As the residual value of cars has fallen, contract hire schemes seemed like the best bet, but recent tax changes may have a bigger impact on fleet costs within an organisation, says Victoria Furness
If you read nothing else, read this…
- A car’s residual value is the amount it is worth at the end of a leasing arrangement. These values fell sharply last year.
- Company cars will be unaffected by falling residual values if bought through a contract hire scheme.
- Staff that use a personal contract purchase leasing arrangement to finance a car should be protected from falling residual values if they have agreed a guaranteed future value at the start of contract. But the cost of their next lease may rise, so their allowance may not cover the same standard of car.
- Cars bought or leased by employers are now taxed according to CO2 emissions
It wasn’t just global stock markets that plummeted in value last year. The macroeconomic climate had a knock-on effect on the residual value of cars as the tightening of credit reduced demand in both the consumer and corporate markets.
Residual value is the amount a car is worth at the end of a leasing arrangement. According to auction house BCA, average used car values fell 3.7% to £4,765 last August compared with the previous month. Fleet and lease values were also down, falling 5.3% between June and July 2008, and by a more modest 1.2% the following month.
Although the market has begun to show signs of improvement, how the fall in car and lease values affects employers and staff depends on the type of arrangement an organisation has in place. If an employer owns a fleet of vehicles outright and provides them to staff as company cars, there is no risk to the employee from the car’s falling residual value. But if an employer wants to sell the cars, it will have to bear a loss from the asset’s depreciation in value. An employee faces the same risk if he or she uses a cash allowance to buy a car outright.
In a typical company car arrangement, the employer will be unaffected by falling residual values if it has leased the cars under a contract hire scheme. In this case, the risk lies with the leasing company as the cars are handed back at the end of the contract. This is also true of employee car ownership schemes.
However, company cars have fallen in popularity in recent years, with employees favouring a cash allowance that gives them more freedom to choose what car they want to buy, lease or hire. The flipside is that, depending on how the cash allowance is used, obtaining a car in this way could expose the employee to falling residual values.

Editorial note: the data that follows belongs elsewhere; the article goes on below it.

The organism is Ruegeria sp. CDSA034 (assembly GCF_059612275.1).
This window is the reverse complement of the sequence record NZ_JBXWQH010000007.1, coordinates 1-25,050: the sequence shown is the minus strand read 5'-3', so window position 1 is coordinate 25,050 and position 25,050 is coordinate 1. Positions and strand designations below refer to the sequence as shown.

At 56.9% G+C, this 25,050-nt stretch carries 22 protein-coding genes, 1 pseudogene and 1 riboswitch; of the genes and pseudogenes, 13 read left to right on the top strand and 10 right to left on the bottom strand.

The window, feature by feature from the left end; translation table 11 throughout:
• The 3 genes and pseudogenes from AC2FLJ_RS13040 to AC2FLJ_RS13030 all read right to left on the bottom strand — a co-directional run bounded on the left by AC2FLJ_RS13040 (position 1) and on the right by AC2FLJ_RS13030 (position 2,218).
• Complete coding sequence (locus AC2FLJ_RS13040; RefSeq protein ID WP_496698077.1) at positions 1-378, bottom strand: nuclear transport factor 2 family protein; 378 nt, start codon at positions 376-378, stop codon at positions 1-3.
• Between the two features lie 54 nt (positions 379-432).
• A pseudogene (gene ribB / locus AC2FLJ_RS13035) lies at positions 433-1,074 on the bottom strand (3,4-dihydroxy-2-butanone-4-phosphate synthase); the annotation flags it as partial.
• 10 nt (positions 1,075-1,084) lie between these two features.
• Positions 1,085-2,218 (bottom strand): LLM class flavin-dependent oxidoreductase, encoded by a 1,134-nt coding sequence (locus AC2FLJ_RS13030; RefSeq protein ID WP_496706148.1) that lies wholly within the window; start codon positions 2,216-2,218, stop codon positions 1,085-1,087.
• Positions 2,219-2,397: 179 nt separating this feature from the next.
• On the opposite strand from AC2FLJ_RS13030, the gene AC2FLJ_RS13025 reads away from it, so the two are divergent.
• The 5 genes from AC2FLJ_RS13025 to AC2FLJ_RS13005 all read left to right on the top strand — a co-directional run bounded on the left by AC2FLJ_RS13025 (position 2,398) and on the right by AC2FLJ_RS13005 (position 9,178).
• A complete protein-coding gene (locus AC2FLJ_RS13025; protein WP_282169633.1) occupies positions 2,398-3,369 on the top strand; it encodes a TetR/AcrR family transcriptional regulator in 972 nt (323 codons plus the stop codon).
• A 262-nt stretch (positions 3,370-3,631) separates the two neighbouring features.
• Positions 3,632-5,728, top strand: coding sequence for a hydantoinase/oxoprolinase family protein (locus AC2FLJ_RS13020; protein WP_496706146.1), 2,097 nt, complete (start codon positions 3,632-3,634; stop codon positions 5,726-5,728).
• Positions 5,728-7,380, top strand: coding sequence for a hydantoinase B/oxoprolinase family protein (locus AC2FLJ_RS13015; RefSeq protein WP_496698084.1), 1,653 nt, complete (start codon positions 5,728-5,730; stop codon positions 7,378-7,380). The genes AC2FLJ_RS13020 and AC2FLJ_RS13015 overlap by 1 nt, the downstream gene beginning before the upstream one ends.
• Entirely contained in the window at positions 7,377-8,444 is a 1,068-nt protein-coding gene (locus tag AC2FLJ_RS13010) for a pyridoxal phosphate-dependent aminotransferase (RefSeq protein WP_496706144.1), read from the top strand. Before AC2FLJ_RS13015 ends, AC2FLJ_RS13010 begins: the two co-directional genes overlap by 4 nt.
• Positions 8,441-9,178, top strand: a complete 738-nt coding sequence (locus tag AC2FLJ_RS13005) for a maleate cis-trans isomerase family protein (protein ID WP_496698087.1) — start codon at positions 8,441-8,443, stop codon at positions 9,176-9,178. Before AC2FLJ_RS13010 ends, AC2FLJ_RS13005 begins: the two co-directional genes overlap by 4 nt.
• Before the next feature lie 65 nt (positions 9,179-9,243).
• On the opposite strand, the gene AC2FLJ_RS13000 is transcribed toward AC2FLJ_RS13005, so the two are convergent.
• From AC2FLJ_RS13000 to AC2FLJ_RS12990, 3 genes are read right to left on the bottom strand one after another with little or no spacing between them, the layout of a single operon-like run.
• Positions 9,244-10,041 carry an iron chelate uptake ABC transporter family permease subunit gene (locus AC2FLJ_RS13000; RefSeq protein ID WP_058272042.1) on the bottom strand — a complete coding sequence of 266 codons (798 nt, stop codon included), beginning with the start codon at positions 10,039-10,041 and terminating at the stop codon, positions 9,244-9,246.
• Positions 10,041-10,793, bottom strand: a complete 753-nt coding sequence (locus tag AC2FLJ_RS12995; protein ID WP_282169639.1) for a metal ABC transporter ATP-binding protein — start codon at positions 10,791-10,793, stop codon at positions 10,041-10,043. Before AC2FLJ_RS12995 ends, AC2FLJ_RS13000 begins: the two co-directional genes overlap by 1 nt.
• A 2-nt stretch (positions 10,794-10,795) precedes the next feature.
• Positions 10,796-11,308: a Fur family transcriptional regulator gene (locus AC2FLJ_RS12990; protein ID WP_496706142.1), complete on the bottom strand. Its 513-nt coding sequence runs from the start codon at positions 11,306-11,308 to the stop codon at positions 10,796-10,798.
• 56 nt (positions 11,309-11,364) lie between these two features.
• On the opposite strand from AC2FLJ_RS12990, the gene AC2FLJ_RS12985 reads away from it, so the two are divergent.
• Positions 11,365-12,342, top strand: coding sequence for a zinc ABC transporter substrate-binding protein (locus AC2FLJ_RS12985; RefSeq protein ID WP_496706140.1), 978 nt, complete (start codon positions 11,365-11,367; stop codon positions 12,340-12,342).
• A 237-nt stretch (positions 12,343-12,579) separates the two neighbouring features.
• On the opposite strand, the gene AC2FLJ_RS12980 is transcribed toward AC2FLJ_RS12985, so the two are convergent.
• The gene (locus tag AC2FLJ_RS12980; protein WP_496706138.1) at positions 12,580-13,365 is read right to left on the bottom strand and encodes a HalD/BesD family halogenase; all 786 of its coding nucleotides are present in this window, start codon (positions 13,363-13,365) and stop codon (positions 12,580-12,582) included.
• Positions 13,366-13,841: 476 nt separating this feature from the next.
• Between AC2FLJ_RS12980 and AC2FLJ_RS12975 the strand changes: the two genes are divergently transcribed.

As with a company contract hire arrangement, if an employee uses the cash allowance to lease a car through a personal contract hire arrangement, the leasing company bears the burden of any decline in residual value.
But if the employee has opted for a personal contract purchase (PCP) arrangement, there is a risk that he or she will be affected. PCP schemes give staff the opportunity to acquire the car at the end of the contract. In the past, employees might have realised a profit through buying and selling the vehicle, which was typically put towards a deposit for their next lease. But with falling residual values, Ross Jackson, chief executive of independent consultancy Fleet Operations, warns: “The likelihood of a profit at the end of the lease is almost non-existent.”
If an employee agreed a guaranteed residual value at the start of a contract, they will not be penalised by the fall in their car’s value, says Jackson. “But people will need to be prepared to receive rectification charges for any car that is either in excess of its contract mileage, or not in the condition the leasing company expects. Some companies are being ruthless in this area.”
Falling residual values could also push up the cost of future leases, so an employee’s cash allowance might not cover the same model of car as before. “We have seen lease costs increase by over 26% since this time last year,” says Jackson.
As a result, some in the industry report a little movement back towards company cars. But for those tied into leasing agreements, there is some flexibility, says Chris Chandler, senior consultant at Lex. “With selected clients, we are extending lease periods so that instead of disposing of that vehicle in a downturn, they can keep hold of it for another year at a reduced rental rate, and hopefully return the vehicle to the market in better times,” he says.
Meanwhile, tax changes are expected to make it more expensive for employers to lease or buy some cars. From 1 April this year, cars bought or leased are taxed according to CO2 emissions. Further changes, announced in this year’s Budget, will come into effect in 2011. Graham Farquhar, a partner in Ernst and Young’s employment tax division, says some employers might include more economical vehicles in their fleet as a result.
In the longer term, as residual values stabilise and even increase, which has already started to happen for some car types, it is this tax issue that is likely to have the biggest impact on employers and the makeup of their fleets